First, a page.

by Woody LaBounty
A closer look at an OpenSFHistory image.
Young men traveling to California in 1849 for the Gold Rush called the experience “seeing the elephant.” The expression comes from signs at traveling shows that entreated crowds to take the opportunity (and pay the price) to view the world’s largest land animal up close. Forty-Niners back from the Sierra foothills, poorer in the pocket, used the phrase ruefully to convey experience obtained at great cost.
Below are a couple of real elephants one could see, likely for a reasonable price. Power’s Dancing Elephants performed as part of Keith’s Vaudeville show at the Golden Gate Theatre in 1925 and 1926. A San Francisco Call photographer probably took this publicity shot.
William Walter Power’s elephants originally appeared in the Walter L. Main Circus and transitioned into a vaudeville act in the early 1900s. The pachyderms, all female Asian elephants, worked the Hippodrome Theatre in New York City, and some sources claim the show was the first American elephant act on an indoor stage. “Lena,” “Jennie,” “Ada,” and “Lou” played baseball, bowled, and danced to whatever was in fashion, from the waltz to the Charleston. Power’s Dancing Elephants traveled around the world from San Francisco to Spain and beyond for forty years. (See the comments on this thread at thecircusblog.com for more.)
Getting elephants across oceans couldn’t have been easy, and we have this photograph (with no other information) to show that it probably wasn’t the most pleasant experience for the poor creatures.
Golden Gate Park’s Children’s Playground used to have an elephant ride attraction. The animals spent their off-work hours in an enclosure nearby where the Park Nursery and Maintenance yard is today. In 1926, as “Babe,” “Margy” and “Virginia” were headed back from the playground, they were startled by a streetcar and made a dash through the Inner Sunset District before being captured in Mrs. Pachtner’s flower beds at 1248 15th Avenue.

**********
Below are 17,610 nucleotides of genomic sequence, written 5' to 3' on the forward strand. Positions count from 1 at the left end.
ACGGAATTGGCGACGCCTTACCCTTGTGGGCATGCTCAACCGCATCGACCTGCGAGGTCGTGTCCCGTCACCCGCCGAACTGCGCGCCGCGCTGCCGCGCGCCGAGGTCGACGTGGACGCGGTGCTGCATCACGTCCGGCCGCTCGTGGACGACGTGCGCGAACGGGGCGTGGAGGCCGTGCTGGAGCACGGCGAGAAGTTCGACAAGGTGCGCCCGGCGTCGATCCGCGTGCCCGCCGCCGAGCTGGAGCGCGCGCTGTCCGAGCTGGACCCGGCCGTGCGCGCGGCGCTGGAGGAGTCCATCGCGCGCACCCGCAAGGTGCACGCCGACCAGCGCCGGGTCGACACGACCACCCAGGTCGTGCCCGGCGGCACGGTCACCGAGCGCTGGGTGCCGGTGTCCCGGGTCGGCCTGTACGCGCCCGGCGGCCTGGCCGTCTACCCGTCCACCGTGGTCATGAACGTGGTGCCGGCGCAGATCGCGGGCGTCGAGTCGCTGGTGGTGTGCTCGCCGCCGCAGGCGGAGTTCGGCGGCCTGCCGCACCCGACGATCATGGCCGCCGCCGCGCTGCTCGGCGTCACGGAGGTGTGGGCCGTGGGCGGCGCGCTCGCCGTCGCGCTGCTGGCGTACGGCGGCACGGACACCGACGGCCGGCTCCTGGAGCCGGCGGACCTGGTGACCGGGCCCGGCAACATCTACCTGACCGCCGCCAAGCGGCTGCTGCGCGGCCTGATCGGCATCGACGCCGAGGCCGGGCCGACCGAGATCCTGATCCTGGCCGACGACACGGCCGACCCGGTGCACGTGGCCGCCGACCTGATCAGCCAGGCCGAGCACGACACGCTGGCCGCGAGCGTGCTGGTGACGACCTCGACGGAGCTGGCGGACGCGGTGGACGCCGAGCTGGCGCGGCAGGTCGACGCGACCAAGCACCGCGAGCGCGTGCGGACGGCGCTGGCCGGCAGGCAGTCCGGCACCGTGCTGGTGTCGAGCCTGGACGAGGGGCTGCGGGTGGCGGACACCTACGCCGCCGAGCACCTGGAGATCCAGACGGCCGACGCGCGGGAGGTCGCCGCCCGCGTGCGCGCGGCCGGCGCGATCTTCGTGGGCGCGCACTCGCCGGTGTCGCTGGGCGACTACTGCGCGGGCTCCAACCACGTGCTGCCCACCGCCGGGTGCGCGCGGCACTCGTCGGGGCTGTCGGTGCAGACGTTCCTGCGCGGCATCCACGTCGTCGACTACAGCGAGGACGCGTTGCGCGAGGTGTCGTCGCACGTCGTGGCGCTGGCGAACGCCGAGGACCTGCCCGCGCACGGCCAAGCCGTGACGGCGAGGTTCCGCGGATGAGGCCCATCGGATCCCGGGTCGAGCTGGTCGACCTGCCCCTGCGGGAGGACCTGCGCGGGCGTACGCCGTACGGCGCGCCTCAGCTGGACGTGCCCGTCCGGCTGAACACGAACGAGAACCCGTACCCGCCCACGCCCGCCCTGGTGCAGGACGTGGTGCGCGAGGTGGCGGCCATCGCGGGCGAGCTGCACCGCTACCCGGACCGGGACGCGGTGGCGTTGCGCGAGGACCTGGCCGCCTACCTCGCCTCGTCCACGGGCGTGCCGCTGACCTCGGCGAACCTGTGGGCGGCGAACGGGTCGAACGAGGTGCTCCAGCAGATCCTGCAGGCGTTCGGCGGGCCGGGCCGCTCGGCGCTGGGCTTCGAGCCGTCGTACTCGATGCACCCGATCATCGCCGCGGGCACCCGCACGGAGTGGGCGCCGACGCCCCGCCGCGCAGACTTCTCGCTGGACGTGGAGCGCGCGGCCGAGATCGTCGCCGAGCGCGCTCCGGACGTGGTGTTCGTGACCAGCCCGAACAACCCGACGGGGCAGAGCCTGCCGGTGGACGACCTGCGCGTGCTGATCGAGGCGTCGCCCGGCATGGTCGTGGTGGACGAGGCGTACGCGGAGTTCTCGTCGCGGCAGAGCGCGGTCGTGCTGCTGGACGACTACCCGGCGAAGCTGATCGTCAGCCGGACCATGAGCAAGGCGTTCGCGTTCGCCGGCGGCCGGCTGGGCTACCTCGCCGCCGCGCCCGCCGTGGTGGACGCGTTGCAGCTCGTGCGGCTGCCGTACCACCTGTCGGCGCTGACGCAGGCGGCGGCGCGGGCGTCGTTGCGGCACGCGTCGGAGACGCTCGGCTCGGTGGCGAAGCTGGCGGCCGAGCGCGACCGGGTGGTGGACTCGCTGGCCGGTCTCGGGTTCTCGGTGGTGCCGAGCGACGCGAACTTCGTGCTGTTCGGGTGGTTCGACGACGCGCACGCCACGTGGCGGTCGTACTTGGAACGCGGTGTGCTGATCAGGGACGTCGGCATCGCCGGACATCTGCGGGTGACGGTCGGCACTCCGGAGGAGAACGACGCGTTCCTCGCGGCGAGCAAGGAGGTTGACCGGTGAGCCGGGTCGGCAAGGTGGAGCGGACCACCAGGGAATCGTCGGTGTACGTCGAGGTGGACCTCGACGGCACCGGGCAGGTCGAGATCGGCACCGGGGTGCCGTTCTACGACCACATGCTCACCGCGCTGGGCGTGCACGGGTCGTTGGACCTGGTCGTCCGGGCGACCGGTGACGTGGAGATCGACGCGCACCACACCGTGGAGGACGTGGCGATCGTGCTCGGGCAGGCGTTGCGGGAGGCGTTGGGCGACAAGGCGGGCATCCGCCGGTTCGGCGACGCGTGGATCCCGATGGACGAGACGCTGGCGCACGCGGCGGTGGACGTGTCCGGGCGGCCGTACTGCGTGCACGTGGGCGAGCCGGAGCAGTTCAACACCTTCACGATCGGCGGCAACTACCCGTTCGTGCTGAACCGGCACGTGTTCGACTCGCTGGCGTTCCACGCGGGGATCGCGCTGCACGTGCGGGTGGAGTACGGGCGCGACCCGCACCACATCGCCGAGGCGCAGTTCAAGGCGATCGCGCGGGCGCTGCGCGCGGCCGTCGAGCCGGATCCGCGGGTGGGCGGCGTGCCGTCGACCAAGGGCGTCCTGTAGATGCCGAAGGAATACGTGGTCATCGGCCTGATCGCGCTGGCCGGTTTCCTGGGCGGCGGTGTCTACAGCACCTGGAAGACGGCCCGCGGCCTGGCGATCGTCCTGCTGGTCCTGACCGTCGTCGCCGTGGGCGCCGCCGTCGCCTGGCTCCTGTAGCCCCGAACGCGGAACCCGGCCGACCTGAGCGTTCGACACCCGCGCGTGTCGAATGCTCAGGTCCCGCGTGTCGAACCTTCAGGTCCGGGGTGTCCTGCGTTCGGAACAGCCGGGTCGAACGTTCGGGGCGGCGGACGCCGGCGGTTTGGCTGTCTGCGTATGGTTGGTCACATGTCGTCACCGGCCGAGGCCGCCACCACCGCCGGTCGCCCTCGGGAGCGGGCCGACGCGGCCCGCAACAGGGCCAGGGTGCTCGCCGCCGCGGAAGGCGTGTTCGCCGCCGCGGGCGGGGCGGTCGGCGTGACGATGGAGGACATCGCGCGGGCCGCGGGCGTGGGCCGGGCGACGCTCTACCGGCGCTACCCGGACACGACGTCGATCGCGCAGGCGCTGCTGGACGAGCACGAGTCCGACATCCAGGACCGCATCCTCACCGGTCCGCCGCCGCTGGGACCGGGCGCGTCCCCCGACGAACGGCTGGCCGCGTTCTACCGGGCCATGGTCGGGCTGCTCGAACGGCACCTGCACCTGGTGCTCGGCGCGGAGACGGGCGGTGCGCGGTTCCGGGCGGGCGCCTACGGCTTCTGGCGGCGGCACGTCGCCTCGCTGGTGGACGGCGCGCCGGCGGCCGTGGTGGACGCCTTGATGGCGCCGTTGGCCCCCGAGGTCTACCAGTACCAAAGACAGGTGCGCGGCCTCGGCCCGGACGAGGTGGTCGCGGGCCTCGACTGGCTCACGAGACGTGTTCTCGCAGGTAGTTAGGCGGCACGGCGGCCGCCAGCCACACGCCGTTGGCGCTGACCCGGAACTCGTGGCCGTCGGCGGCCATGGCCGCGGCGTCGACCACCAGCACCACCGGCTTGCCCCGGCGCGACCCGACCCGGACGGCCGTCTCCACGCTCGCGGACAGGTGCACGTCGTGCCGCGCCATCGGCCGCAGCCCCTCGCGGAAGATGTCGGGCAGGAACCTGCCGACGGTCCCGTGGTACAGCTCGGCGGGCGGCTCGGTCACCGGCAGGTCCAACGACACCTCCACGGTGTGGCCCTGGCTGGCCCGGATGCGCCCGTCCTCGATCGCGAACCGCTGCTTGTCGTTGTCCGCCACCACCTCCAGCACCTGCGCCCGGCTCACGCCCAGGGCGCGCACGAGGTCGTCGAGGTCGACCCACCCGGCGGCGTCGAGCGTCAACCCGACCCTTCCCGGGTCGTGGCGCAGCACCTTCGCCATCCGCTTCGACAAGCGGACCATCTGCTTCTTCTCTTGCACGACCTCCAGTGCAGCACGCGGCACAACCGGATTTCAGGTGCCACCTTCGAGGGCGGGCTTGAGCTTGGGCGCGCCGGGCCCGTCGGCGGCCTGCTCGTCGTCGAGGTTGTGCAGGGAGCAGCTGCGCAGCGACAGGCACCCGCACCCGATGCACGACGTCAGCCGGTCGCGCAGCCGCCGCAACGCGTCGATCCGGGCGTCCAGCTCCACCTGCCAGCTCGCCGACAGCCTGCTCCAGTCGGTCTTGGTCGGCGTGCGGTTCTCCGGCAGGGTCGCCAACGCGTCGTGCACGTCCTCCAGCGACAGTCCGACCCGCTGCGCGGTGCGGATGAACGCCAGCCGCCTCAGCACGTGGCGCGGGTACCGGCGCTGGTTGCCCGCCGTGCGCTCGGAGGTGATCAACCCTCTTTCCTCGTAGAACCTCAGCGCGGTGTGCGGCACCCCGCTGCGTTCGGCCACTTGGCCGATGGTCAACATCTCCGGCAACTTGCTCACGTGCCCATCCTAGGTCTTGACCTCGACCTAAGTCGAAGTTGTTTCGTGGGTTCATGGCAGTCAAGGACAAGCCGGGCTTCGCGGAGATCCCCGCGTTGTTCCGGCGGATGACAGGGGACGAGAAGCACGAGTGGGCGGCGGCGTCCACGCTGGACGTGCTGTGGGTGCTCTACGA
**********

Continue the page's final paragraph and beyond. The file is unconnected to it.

Elephants are long-lived, highly intelligent, and sensitive creatures and, despite what many of my circus friends may argue, I think they are probably happier and healthier not being poked with hooks to do tricks for humans, or, in the case of zoos, standing in a concrete pen for decades. Public attitudes are changing on elephantine captivity and entertainment.
After a couple of notable deaths, the San Francisco Zoo removed the last of its elephants in 2005. The city’s Board of Supervisors mandated the zoo couldn’t get another pachyderm unless it was provided with 15 acres of roaming space. Then, just last month, in January 2017, Ringling Bros. and Barnum & Bailey Circus announced this was its last season. Animal rights activists had picketed, protested, and petitioned for the end of animal acts in the show. When the company cut the elephants last year, business dropped off too far.
An opportunity to see an elephant in San Francisco, much less in your flower garden, is likely not to come again.